I Hate This Logo

While redesigning my website, I got the chance to go through my archives to decide what to share. I came across a lot of old work from my first few years as a designer. Most of that stuff is not fit to be shown off. I thought it'd be fun to revisit some of them with new eyes and see where I went wrong.

The first logo I ever designed professionally. I think I charged the client $50.

Before I begin tearing this logo apart, a little backstory. The year was 2005, I was working nights as a custodian at an elementary school in Brooklyn, New York. I was venturing out into the world of freelance graphic design and I was lost.

Back then, we didn’t have a plethora of resources the way we do today. The Internet wasn’t bursting at the seams with information, references, tutorials, etc. I can't remember how I got the word out that I was a graphic designer and ready for work. Nonetheless, this was the first logo that I have ever designed “professionally.”

As a new kid on the block, I was desperate to work and eager to please. I did everything the client asked for, and it's evident in the finished product. Yes, you want to give the client exactly what they want, but as the designer, you're also there to guide them with your expertise. I had none.

Single-color logos

Single-color logos

The first thing offending my sensibilities: too many colors. A logo, to be a great logo, should work in a single color, no matter how intricate, detailed or complex. If it doesn't look good in a one-color palette, that means the composition is weak. Fix it. Once you check off that criteria, adding colors should be no problem, but should still be kept to a minimum. I like to work with a max of 3. This one has 8 different colors.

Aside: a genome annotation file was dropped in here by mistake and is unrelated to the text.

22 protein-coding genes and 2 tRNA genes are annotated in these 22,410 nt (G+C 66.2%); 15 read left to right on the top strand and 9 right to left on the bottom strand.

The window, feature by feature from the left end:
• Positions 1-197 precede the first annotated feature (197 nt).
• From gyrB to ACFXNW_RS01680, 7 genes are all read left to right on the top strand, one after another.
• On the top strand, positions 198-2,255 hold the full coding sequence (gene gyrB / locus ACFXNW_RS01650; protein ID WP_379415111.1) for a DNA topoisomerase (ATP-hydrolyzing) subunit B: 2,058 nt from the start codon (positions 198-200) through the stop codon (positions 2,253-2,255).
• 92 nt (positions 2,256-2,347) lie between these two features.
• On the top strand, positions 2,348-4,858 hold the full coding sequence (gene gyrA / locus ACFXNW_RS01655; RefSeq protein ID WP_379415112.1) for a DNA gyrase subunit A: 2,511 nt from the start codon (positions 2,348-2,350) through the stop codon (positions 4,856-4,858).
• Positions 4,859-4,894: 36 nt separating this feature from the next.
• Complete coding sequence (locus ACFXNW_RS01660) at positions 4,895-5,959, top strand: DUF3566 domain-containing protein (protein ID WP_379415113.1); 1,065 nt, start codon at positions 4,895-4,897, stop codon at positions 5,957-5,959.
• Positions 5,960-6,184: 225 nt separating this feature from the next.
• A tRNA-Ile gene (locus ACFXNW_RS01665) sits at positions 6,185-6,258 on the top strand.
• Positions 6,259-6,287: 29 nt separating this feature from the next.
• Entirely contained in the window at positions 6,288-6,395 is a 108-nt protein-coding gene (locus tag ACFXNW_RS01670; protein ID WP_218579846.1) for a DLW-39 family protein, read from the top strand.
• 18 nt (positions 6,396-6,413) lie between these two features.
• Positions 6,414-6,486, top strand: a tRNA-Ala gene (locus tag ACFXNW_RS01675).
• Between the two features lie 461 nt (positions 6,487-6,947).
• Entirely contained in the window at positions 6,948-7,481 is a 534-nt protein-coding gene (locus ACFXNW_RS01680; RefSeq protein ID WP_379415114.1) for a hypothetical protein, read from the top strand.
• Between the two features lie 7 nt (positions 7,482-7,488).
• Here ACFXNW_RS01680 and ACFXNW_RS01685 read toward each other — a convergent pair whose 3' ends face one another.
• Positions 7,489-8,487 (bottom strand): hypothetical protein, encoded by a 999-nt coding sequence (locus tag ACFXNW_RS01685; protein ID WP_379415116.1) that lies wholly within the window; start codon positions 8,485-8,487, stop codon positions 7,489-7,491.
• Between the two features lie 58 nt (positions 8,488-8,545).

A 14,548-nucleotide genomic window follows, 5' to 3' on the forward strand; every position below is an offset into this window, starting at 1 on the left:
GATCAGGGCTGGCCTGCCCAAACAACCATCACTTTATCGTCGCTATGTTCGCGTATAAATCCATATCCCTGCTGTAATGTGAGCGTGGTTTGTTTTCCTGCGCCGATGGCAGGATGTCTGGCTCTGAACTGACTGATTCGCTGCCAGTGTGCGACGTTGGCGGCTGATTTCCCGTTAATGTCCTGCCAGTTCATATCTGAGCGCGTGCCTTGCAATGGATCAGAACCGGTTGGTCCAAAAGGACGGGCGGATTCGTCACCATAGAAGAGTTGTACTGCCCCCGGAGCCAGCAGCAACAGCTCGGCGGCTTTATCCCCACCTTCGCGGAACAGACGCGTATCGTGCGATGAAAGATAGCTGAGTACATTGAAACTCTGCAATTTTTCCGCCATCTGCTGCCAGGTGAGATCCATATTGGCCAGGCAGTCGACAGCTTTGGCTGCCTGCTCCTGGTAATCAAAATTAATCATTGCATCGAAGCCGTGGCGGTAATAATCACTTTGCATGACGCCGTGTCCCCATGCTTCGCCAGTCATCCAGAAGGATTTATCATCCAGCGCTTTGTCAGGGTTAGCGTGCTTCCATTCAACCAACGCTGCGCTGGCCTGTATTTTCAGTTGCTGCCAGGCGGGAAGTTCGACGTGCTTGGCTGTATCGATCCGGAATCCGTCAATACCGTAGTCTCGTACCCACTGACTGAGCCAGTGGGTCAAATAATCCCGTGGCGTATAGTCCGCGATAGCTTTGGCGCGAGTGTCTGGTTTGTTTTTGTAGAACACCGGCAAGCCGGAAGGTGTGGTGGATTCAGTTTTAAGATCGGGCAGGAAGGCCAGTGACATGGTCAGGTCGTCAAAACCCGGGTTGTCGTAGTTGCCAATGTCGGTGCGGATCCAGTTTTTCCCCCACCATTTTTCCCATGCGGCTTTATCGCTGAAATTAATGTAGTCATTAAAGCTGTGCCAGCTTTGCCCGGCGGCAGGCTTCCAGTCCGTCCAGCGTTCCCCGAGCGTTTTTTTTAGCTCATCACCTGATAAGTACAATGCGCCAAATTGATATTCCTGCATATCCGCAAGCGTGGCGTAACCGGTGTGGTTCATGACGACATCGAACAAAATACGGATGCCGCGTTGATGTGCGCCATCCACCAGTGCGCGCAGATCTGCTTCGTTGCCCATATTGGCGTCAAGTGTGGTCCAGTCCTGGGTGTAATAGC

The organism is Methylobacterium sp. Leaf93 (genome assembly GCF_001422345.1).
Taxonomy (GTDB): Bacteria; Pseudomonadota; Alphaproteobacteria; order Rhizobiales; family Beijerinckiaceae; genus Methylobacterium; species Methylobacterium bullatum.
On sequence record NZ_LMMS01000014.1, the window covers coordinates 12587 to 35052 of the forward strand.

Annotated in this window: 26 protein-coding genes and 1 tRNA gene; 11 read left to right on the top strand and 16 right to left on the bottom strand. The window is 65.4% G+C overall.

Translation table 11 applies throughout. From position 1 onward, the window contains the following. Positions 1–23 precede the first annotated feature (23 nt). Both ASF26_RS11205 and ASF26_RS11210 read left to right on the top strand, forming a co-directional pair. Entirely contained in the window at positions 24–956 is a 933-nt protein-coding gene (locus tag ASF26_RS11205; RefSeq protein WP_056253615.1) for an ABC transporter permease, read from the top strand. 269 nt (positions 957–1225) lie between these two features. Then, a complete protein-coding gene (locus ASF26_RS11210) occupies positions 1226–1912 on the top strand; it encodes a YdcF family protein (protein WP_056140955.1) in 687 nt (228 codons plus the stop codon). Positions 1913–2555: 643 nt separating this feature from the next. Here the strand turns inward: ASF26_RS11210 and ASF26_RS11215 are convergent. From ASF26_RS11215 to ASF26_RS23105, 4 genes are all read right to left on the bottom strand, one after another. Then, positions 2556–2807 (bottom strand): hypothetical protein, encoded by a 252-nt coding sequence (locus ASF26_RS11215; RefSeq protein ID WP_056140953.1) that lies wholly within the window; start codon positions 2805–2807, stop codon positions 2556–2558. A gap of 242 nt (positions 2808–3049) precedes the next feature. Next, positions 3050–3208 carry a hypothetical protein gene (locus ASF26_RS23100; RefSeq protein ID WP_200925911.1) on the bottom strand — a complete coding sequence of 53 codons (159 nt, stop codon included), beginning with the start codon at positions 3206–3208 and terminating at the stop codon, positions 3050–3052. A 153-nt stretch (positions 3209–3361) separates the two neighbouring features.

Another thing I dislike about this logo is the inconsistency in the thickness of the lines. The line around the bowtie is different from the line around the hands, which is different from the line on the soles of the sneakers, and the white lines in the hat.

The text doesn't need the blue outline, and neither does the microphone. The image is too close to the name. There are entirely too many elements in this logo that will get lost or will be hard to read when scaled down.

The client was thrilled with the logo. We'd show it off proudly on his flyers I designed.

Obviously, when I first created this logo, I loved it, and so did the client. But I was young and inexperienced. I was in need of work, and in need of adding pieces to my portfolio. I didn't have the know-how to create industry-standard designs. They say hindsight is 20/20, and I'm seeing my mistakes with LASIK clarity.

Why Great Design is Important

We all have the innate ability to create. It is in us. Anyone of us can write a poem, or paint a portrait. Anyone of us can produce a podcast, or host a weekly video series. It's in our nature to make things.

With the proliferation of technology, now everyone can feel like a pro. Prometheus stealing fire from the Gods, etc. Anyone of us can download an app, or purchase software, and become a designer. However, not all of us have studied color theory or the golden ratio. Not all of us have looked into the Gestalt principles or the Fibonacci number. Not all of us understand basic graphic design elements like alignment, hierarchy, and balance.